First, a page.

When you stop and think about it, a wall (or a ceiling) is a canvas. It’s a large flat surface that we hang wallpaper on, or paint. Just because we are painting our entire canvas in one color doesn’t mean we aren’t creating a painting, just the same. So if our canvas has lumps and craters and missing pieces, why not use real canvas, or in this case muslin, to cover it up, and in the process create a nice flat smooth surface for our artistry? It sounds so simple it’s almost embarrassing. Well, that’s just another of the plaster repairs that have been developed over the years. We’ve gotten all technological and space-agey with our building materials. So much so that sometimes we forget that the simplest methods are often the best. And those methods can perhaps be tweaked to be even better than they were originally.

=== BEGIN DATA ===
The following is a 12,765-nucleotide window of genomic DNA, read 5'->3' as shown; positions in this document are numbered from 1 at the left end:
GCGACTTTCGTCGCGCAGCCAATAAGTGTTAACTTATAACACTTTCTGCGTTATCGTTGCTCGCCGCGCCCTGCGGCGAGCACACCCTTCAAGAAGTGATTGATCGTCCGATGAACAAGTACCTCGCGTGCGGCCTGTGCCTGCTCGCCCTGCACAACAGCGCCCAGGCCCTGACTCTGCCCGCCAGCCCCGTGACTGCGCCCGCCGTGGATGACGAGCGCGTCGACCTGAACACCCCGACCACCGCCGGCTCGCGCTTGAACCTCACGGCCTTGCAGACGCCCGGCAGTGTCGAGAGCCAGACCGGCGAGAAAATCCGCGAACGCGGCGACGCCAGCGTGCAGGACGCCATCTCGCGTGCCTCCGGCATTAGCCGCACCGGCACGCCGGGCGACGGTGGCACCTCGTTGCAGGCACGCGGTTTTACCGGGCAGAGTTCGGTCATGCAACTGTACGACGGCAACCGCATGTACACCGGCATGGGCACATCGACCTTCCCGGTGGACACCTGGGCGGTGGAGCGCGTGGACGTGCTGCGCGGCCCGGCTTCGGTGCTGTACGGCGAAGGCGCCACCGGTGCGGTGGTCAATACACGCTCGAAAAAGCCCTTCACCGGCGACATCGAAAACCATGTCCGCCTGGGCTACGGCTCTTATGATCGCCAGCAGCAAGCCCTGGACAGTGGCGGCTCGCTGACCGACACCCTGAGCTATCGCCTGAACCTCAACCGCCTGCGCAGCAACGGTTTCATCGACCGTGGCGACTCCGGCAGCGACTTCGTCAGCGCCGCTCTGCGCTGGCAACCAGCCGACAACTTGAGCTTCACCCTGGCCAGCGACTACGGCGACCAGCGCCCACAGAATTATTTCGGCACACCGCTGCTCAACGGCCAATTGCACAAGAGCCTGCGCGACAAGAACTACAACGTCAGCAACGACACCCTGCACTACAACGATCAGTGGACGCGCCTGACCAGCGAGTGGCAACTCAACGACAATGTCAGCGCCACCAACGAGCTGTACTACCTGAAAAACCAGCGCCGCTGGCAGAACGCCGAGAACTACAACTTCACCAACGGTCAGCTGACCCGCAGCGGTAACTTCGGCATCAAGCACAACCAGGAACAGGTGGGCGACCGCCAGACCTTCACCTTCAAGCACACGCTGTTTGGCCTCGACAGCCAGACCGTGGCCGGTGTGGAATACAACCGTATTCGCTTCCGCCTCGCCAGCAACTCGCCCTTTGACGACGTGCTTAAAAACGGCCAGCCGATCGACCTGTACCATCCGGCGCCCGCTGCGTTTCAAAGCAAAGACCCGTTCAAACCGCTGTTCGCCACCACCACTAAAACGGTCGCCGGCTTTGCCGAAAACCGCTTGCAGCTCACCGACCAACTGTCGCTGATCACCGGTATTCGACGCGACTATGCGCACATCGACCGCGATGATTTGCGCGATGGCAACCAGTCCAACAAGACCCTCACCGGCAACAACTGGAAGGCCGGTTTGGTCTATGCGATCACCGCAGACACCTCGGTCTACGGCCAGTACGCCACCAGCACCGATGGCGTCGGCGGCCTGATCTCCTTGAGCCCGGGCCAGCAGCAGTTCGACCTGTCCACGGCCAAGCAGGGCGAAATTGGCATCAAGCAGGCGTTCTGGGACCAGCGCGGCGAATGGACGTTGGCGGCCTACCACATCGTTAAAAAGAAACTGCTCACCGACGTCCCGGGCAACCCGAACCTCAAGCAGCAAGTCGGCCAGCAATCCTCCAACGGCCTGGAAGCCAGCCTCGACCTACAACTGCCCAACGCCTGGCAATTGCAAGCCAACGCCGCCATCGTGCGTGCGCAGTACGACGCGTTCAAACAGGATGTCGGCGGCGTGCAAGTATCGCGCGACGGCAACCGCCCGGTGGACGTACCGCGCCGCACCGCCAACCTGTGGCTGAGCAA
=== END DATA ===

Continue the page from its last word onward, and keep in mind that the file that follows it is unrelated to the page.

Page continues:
We’ve been talking about plaster walls and ceilings. We’ve gone from a history of plaster walls in Part One, to a history of drywall in Part Two, to the traditional methods of plaster repair in Part Three. Today, we’ll finish up plaster repair and talk about drywall repair and the use of drywall in conjunction with traditional plaster. For many of us, the two different substances have worked together in many of our older homes, a compromise we’ve made, primarily because of budget, but also because of ease of work, time, and availabilities of materials. (more…)